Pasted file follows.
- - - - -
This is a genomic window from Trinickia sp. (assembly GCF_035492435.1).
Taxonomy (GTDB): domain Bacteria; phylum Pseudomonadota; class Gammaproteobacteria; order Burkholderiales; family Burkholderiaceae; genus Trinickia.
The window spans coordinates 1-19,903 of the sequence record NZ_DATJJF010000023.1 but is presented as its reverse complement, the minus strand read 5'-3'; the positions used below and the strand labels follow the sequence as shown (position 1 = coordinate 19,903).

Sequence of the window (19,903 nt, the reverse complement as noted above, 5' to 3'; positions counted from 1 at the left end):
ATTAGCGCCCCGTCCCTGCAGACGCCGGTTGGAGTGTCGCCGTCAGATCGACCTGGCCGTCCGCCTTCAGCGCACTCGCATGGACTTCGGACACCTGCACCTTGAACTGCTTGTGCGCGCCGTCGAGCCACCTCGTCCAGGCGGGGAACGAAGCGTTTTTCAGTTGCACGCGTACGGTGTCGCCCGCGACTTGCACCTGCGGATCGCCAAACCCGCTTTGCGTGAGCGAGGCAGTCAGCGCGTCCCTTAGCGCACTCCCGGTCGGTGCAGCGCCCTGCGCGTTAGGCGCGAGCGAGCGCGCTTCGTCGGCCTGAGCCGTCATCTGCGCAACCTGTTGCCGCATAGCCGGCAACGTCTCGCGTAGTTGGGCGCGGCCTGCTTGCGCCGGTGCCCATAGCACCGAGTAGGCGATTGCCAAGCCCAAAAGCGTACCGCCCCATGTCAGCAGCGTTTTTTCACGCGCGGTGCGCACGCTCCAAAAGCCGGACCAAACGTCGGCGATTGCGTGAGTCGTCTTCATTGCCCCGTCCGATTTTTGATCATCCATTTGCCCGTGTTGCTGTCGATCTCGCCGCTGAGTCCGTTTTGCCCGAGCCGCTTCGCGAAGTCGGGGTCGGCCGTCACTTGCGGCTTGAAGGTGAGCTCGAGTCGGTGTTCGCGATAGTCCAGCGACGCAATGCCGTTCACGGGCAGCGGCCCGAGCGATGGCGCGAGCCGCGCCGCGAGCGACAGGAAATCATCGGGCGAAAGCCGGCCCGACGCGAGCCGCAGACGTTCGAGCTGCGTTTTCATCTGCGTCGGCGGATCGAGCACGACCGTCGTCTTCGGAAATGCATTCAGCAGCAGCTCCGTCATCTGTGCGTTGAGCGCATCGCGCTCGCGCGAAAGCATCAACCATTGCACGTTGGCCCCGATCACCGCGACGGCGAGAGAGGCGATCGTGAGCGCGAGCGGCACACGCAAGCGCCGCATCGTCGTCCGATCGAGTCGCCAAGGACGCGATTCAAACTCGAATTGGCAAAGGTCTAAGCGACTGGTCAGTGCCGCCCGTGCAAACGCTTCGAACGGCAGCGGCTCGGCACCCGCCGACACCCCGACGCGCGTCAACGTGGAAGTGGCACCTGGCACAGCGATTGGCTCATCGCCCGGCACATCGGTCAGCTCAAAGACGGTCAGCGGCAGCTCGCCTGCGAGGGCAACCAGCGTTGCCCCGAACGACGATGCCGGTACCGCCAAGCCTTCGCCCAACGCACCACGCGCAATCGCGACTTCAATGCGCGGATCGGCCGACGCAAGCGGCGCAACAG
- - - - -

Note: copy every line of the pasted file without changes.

This is a genomic window from Trinickia sp. (assembly GCF_035492435.1).
Taxonomy (GTDB): domain Bacteria; phylum Pseudomonadota; class Gammaproteobacteria; order Burkholderiales; family Burkholderiaceae; genus Trinickia.
The window spans coordinates 1-19,903 of the sequence record NZ_DATJJF010000023.1 but is presented as its reverse complement, the minus strand read 5'-3'; the positions used below and the strand labels follow the sequence as shown (position 1 = coordinate 19,903).

Sequence of the window (19,903 nt, the reverse complement as noted above, 5' to 3'; positions counted from 1 at the left end):
ATTAGCGCCCCGTCCCTGCAGACGCCGGTTGGAGTGTCGCCGTCAGATCGACCTGGCCGTCCGCCTTCAGCGCACTCGCATGGACTTCGGACACCTGCACCTTGAACTGCTTGTGCGCGCCGTCGAGCCACCTCGTCCAGGCGGGGAACGAAGCGTTTTTCAGTTGCACGCGTACGGTGTCGCCCGCGACTTGCACCTGCGGATCGCCAAACCCGCTTTGCGTGAGCGAGGCAGTCAGCGCGTCCCTTAGCGCACTCCCGGTCGGTGCAGCGCCCTGCGCGTTAGGCGCGAGCGAGCGCGCTTCGTCGGCCTGAGCCGTCATCTGCGCAACCTGTTGCCGCATAGCCGGCAACGTCTCGCGTAGTTGGGCGCGGCCTGCTTGCGCCGGTGCCCATAGCACCGAGTAGGCGATTGCCAAGCCCAAAAGCGTACCGCCCCATGTCAGCAGCGTTTTTTCACGCGCGGTGCGCACGCTCCAAAAGCCGGACCAAACGTCGGCGATTGCGTGAGTCGTCTTCATTGCCCCGTCCGATTTTTGATCATCCATTTGCCCGTGTTGCTGTCGATCTCGCCGCTGAGTCCGTTTTGCCCGAGCCGCTTCGCGAAGTCGGGGTCGGCCGTCACTTGCGGCTTGAAGGTGAGCTCGAGTCGGTGTTCGCGATAGTCCAGCGACGCAATGCCGTTCACGGGCAGCGGCCCGAGCGATGGCGCGAGCCGCGCCGCGAGCGACAGGAAATCATCGGGCGAAAGCCGGCCCGACGCGAGCCGCAGACGTTCGAGCTGCGTTTTCATCTGCGTCGGCGGATCGAGCACGACCGTCGTCTTCGGAAATGCATTCAGCAGCAGCTCCGTCATCTGTGCGTTGAGCGCATCGCGCTCGCGCGAAAGCATCAACCATTGCACGTTGGCCCCGATCACCGCGACGGCGAGAGAGGCGATCGTGAGCGCGAGCGGCACACGCAAGCGCCGCATCGTCGTCCGATCGAGTCGCCAAGGACGCGATTCAAACTCGAATTGGCAAAGGTCTAAGCGACTGGTCAGTGCCGCCCGTGCAAACGCTTCGAACGGCAGCGGCTCGGCACCCGCCGACACCCCGACGCGCGTCAACGTGGAAGTGGCACCTGGCACAGCGATTGGCTCATCGCCCGGCACATCGGTCAGCTCAAAGACGGTCAGCGGCAGCTCGCCTGCGAGGGCAACCAGCGTTGCCCCGAACGACGATGCCGGTACCGCCAAGCCTTCGCCCAACGCACCACGCGCAATCGCGACTTCAATGCGCGGATCGGCCGACGCAAGCGGCGCAACAG